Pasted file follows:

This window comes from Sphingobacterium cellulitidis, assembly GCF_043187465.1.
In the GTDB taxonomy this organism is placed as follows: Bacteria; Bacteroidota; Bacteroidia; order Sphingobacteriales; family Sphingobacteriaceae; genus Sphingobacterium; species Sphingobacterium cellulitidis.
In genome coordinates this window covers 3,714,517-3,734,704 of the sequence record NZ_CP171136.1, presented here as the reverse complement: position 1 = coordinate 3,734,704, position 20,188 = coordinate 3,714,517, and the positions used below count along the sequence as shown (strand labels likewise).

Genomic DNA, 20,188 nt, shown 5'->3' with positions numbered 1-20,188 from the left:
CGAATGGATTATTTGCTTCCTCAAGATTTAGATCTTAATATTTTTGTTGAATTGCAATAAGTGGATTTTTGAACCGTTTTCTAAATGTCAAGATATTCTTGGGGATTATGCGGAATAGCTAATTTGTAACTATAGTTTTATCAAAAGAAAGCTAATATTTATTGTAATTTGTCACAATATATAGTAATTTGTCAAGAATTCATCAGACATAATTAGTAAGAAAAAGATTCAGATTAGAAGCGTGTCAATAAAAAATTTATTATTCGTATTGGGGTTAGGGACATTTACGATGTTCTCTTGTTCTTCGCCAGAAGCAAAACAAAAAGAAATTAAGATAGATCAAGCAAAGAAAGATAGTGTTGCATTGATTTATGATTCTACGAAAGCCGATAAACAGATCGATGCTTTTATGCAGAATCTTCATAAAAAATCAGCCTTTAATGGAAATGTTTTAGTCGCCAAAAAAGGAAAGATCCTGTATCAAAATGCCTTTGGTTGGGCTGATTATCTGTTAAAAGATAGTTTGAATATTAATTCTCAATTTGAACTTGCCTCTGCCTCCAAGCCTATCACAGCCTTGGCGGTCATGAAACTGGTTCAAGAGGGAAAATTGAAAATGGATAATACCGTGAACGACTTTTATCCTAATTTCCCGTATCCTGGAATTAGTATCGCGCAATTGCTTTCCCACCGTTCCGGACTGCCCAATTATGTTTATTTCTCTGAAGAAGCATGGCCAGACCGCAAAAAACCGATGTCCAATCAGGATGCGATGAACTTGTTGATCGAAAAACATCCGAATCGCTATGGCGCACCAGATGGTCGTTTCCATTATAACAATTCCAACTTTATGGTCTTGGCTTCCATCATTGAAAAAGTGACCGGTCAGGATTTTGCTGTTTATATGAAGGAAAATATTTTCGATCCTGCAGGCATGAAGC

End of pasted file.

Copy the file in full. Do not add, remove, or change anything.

This window comes from Sphingobacterium cellulitidis, assembly GCF_043187465.1.
In the GTDB taxonomy this organism is placed as follows: Bacteria; Bacteroidota; Bacteroidia; order Sphingobacteriales; family Sphingobacteriaceae; genus Sphingobacterium; species Sphingobacterium cellulitidis.
In genome coordinates this window covers 3,714,517-3,734,704 of the sequence record NZ_CP171136.1, presented here as the reverse complement: position 1 = coordinate 3,734,704, position 20,188 = coordinate 3,714,517, and the positions used below count along the sequence as shown (strand labels likewise).

Genomic DNA, 20,188 nt, shown 5'->3' with positions numbered 1-20,188 from the left:
CGAATGGATTATTTGCTTCCTCAAGATTTAGATCTTAATATTTTTGTTGAATTGCAATAAGTGGATTTTTGAACCGTTTTCTAAATGTCAAGATATTCTTGGGGATTATGCGGAATAGCTAATTTGTAACTATAGTTTTATCAAAAGAAAGCTAATATTTATTGTAATTTGTCACAATATATAGTAATTTGTCAAGAATTCATCAGACATAATTAGTAAGAAAAAGATTCAGATTAGAAGCGTGTCAATAAAAAATTTATTATTCGTATTGGGGTTAGGGACATTTACGATGTTCTCTTGTTCTTCGCCAGAAGCAAAACAAAAAGAAATTAAGATAGATCAAGCAAAGAAAGATAGTGTTGCATTGATTTATGATTCTACGAAAGCCGATAAACAGATCGATGCTTTTATGCAGAATCTTCATAAAAAATCAGCCTTTAATGGAAATGTTTTAGTCGCCAAAAAAGGAAAGATCCTGTATCAAAATGCCTTTGGTTGGGCTGATTATCTGTTAAAAGATAGTTTGAATATTAATTCTCAATTTGAACTTGCCTCTGCCTCCAAGCCTATCACAGCCTTGGCGGTCATGAAACTGGTTCAAGAGGGAAAATTGAAAATGGATAATACCGTGAACGACTTTTATCCTAATTTCCCGTATCCTGGAATTAGTATCGCGCAATTGCTTTCCCACCGTTCCGGACTGCCCAATTATGTTTATTTCTCTGAAGAAGCATGGCCAGACCGCAAAAAACCGATGTCCAATCAGGATGCGATGAACTTGTTGATCGAAAAACATCCGAATCGCTATGGCGCACCAGATGGTCGTTTCCATTATAACAATTCCAACTTTATGGTCTTGGCTTCCATCATTGAAAAAGTGACCGGTCAGGATTTTGCTGTTTATATGAAGGAAAATATTTTCGATCCTGCAGGCATGAAGC